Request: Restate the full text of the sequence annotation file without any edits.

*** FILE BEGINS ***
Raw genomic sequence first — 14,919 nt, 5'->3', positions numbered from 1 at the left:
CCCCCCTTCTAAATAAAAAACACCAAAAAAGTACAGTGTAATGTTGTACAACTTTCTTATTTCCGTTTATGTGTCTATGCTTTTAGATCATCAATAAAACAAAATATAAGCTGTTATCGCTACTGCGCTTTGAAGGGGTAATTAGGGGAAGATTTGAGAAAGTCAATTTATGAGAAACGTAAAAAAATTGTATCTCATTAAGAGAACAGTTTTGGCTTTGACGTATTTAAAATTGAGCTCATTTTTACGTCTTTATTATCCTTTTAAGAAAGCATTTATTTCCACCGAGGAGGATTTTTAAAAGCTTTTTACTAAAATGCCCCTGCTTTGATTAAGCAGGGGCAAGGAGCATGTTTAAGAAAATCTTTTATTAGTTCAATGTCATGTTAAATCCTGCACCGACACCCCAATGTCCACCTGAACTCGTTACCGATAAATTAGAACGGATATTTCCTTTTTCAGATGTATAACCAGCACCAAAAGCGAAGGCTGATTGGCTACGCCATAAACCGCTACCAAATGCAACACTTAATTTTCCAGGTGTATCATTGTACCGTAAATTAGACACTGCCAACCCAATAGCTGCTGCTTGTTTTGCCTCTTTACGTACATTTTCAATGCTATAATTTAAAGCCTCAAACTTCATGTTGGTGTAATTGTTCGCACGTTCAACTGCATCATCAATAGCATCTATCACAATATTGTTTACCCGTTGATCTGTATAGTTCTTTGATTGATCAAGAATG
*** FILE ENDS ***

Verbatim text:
Raw genomic sequence first — 14,919 nt, 5'->3', positions numbered from 1 at the left:
CCCCCCTTCTAAATAAAAAACACCAAAAAAGTACAGTGTAATGTTGTACAACTTTCTTATTTCCGTTTATGTGTCTATGCTTTTAGATCATCAATAAAACAAAATATAAGCTGTTATCGCTACTGCGCTTTGAAGGGGTAATTAGGGGAAGATTTGAGAAAGTCAATTTATGAGAAACGTAAAAAAATTGTATCTCATTAAGAGAACAGTTTTGGCTTTGACGTATTTAAAATTGAGCTCATTTTTACGTCTTTATTATCCTTTTAAGAAAGCATTTATTTCCACCGAGGAGGATTTTTAAAAGCTTTTTACTAAAATGCCCCTGCTTTGATTAAGCAGGGGCAAGGAGCATGTTTAAGAAAATCTTTTATTAGTTCAATGTCATGTTAAATCCTGCACCGACACCCCAATGTCCACCTGAACTCGTTACCGATAAATTAGAACGGATATTTCCTTTTTCAGATGTATAACCAGCACCAAAAGCGAAGGCTGATTGGCTACGCCATAAACCGCTACCAAATGCAACACTTAATTTTCCAGGTGTATCATTGTACCGTAAATTAGACACTGCCAACCCAATAGCTGCTGCTTGTTTTGCCTCTTTACGTACATTTTCAATGCTATAATTTAAAGCCTCAAACTTCATGTTGGTGTAATTGTTCGCACGTTCAACTGCATCATCAATAGCATCTATCACAATATTGTTTACCCGTTGATCTGTATAGTTCTTTGATTGATCAAGAATG